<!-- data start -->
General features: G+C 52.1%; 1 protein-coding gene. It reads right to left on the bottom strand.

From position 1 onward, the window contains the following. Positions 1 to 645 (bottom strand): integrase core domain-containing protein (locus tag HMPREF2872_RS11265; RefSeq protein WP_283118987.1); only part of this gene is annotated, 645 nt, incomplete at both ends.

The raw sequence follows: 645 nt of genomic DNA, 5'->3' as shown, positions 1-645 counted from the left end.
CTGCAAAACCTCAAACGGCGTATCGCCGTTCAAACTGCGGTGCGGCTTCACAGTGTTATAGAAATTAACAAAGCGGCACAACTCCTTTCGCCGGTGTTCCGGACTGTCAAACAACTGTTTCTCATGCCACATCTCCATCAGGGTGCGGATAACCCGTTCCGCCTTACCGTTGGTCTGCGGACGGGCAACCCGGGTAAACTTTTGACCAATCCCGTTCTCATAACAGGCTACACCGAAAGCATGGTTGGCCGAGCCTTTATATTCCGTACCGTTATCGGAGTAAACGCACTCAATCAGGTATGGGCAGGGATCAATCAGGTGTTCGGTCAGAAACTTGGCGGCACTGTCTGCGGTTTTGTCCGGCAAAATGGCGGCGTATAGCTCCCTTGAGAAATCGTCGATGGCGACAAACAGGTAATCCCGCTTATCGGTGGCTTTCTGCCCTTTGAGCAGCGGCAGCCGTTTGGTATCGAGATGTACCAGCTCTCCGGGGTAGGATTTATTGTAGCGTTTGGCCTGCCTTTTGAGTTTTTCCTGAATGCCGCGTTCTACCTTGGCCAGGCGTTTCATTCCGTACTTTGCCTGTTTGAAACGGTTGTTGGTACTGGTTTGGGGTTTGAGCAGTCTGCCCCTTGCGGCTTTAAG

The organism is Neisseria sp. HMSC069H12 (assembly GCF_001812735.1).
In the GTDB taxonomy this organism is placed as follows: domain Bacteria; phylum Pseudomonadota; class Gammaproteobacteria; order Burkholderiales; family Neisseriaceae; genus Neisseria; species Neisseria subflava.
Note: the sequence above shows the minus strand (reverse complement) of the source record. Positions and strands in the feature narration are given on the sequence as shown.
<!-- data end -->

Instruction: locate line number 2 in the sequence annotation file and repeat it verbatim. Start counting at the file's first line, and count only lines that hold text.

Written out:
From position 1 onward, the window contains the following. Positions 1 to 645 (bottom strand): integrase core domain-containing protein (locus tag HMPREF2872_RS11265; RefSeq protein WP_283118987.1); only part of this gene is annotated, 645 nt, incomplete at both ends.